Stuart Gillies: Declining use of cash leads to greater confidence in fintechs

Stuart Gillies: Declining use of cash leads to greater confidence in fintechs

Stuart Gillies

Stuart Gillies, an associate with law firm Dentons, highlights how the declining use of cash as a result of the coronavirus pandemic has resulted in an increase in confidence in financial technology.

It’s been over a year now since we first locked down, when shaking hands and meeting a colleague for a coffee was normal – and when wearing slippers to meetings was still frowned upon.

A lot has changed in the past year, notably the fact that it is no longer unusual for shops to refuse cash due to safety concerns. As more shops insist on card payments only, the Chancellor announced earlier this year that the single transaction limit for contactless payments would rise from £45 to £100. This followed a consultation by the Financial Conduct Authority (FCA) in January and an earlier rise last year from £30 to £45.

Although recent surveys have indicated that only 26 per cent of the UK public actually want to move away from cash completely, concerns around a potentially higher risk of fraud and excluding those that are financially vulnerable and rely heavily on cash are very real.

However, an interesting takeaway is that the data speaks to a greater confidence in such financial technology in the general public. This shouldn’t be too big a surprise and follows the rise in digital skills generally that has been necessitated by lockdown. With working from home being the norm,only broken up by online shopping, Zoom baby showers and yoga classes, there is no longer room for Luddites in today’s society.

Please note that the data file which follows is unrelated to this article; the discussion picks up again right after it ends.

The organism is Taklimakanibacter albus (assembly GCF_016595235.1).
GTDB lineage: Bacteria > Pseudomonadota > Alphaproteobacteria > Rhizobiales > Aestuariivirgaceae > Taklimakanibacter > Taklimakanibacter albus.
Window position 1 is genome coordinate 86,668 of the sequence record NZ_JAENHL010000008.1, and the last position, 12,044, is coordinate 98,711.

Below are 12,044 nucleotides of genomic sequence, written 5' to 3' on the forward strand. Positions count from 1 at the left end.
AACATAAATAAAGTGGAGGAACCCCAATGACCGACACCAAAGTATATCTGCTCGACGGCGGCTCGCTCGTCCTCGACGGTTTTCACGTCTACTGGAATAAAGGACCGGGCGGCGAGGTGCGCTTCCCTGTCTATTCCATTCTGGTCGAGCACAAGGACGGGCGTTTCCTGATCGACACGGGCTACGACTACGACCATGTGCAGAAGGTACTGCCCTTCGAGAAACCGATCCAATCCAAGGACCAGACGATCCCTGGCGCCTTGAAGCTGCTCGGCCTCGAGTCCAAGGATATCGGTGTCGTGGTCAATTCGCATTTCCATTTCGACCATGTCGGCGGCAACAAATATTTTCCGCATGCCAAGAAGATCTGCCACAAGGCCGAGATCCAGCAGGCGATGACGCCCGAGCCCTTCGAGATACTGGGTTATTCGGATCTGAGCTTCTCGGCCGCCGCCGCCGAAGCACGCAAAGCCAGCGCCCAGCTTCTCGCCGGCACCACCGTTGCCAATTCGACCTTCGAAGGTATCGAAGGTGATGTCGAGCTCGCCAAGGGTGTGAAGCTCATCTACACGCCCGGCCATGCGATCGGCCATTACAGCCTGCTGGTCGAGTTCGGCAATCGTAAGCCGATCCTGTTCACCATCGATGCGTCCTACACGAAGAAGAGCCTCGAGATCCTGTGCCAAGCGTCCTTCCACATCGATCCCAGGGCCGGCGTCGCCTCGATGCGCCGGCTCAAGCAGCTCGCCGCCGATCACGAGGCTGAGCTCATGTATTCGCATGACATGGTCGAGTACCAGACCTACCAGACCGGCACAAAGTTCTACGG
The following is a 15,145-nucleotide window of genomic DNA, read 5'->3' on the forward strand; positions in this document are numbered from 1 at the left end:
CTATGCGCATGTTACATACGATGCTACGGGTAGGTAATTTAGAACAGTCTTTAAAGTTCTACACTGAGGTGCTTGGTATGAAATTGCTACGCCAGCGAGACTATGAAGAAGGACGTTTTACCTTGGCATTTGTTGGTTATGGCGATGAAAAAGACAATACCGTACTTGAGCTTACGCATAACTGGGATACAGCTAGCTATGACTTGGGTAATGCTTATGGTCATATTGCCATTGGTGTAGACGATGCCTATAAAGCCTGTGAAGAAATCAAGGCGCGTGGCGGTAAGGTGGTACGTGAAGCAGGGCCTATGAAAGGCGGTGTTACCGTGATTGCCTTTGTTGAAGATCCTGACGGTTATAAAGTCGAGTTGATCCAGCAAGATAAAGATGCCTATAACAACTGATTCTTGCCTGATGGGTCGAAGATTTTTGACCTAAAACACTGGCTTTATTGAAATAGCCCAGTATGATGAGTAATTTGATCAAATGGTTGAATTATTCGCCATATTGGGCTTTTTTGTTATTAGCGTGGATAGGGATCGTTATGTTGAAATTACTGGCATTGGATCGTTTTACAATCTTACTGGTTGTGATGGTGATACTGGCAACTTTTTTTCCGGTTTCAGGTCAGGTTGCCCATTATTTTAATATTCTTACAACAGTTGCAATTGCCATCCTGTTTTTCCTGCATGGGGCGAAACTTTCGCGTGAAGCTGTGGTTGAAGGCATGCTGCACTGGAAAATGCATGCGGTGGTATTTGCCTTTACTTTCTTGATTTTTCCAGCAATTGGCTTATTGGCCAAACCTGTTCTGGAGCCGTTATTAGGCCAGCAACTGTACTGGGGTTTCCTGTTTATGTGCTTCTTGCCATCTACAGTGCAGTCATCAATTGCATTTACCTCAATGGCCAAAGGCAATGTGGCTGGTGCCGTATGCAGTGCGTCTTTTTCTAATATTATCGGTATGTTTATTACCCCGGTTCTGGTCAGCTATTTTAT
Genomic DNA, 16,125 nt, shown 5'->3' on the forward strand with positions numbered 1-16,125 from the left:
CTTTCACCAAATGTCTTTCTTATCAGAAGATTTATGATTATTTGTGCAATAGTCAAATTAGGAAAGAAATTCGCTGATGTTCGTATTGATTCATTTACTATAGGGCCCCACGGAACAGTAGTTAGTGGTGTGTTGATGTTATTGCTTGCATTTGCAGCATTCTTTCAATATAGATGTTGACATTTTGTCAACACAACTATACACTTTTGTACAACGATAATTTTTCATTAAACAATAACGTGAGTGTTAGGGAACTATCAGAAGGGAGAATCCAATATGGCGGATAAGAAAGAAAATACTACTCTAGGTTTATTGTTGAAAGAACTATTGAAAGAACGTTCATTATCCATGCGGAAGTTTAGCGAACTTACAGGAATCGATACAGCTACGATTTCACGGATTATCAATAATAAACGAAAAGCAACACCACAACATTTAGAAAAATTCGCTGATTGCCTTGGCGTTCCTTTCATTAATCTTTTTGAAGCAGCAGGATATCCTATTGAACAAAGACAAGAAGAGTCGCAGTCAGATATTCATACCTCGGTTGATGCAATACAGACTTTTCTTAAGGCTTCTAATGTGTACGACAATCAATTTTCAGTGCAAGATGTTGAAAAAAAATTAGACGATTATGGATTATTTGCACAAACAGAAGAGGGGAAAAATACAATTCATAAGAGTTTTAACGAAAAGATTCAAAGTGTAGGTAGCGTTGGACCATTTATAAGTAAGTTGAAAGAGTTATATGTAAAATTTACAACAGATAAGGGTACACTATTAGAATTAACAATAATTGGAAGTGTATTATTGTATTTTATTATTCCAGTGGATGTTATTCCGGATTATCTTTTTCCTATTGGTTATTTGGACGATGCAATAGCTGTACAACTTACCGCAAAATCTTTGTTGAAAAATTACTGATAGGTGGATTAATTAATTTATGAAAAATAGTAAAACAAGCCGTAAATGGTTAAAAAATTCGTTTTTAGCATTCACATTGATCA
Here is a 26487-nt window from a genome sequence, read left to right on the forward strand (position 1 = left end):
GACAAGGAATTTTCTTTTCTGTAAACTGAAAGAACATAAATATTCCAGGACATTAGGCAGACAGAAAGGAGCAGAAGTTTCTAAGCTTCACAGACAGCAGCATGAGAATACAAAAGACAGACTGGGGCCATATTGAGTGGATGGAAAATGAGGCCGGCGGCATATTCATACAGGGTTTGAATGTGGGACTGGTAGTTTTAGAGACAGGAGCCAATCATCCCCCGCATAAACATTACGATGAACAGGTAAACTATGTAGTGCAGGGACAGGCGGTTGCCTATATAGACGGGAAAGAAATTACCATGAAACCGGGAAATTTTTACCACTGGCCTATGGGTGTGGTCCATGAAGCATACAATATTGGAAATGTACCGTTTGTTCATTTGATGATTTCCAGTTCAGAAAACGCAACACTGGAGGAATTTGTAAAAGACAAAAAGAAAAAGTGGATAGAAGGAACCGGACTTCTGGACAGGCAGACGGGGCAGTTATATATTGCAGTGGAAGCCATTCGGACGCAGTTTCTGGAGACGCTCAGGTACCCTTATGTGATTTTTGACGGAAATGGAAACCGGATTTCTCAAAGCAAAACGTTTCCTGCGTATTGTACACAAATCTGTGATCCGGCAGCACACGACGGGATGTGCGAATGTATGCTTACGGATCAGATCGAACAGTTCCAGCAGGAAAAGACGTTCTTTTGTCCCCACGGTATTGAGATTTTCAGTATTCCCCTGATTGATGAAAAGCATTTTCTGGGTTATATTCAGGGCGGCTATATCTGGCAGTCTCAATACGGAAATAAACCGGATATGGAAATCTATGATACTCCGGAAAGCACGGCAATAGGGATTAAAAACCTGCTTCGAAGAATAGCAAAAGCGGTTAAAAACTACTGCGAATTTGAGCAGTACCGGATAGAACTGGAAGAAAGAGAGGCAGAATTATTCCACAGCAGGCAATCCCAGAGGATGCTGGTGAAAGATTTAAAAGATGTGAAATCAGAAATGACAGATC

One could argue that another outcome of this increased financial and technological confidence is the dramatic surge in the price of bitcoin (and other cryptocurrencies) as more of the general public look to invest.

The increase in price of close to 700% from last year (sitting at around £44k at the time of writing), is in large part due to institutional investment and enthusiasm. Recently, Microstrategy and Square, amongst others, have announced bitcoin investments in the billions. Bloomberg went so far as to predict the price may reach $400k this year.

The FCA can always be relied on to bring us down to earth and the call for more regulatory oversight of bitcoin and other cryptocurrencies continues. The FCA warns cryptocurrencies “have no inherent value” and investors “should be prepared to lose all their money”, but so far has only regulated at the periphery, cautioning against overzealous crypto advertising or banning the sale of cryptocurrency-related derivatives to retail consumers. However, a bigger concern lurks in the background and it is one that is beyond the remit of the FCA.

Later this year, Glasgow will host COP26, the 26th meeting of the countries that signed the United Nations Framework Convention on Climate change, agreed in 1994. It may not be immediately obvious but cryptocurrencies, particularly bitcoin,will be an important part of this conversation.

The process by which new bitcoins are created (referred to as “mining”) involves powerful computers solving complex but arbitrary algorithms to confirm legitimate transactions. This occurs 24/7 and a recent Bank of America report found that the bitcoin network has an energy consumption comparable to some small countries. To make matters worse, a lot of this mining takes place in China where the majority of electricity generation is coal power. This creates a serious scaling issue as the surge in the price attracts more investment which in turn attracts more miners, increasing energy demand. What can be done to tackle this?

Cop26isthetimeandtheplaceto ask this question. As governments are unsure how they feel about the popularity of bitcoin, multilateral climate change pledges might just be the peer pressure needed to finally pay attention. Whether this will this be the impetus for central banks to finally announce their own, more energy-efficient, digital currencies,is something we will have to wait and see.

This article first appeared in The Scotsman.

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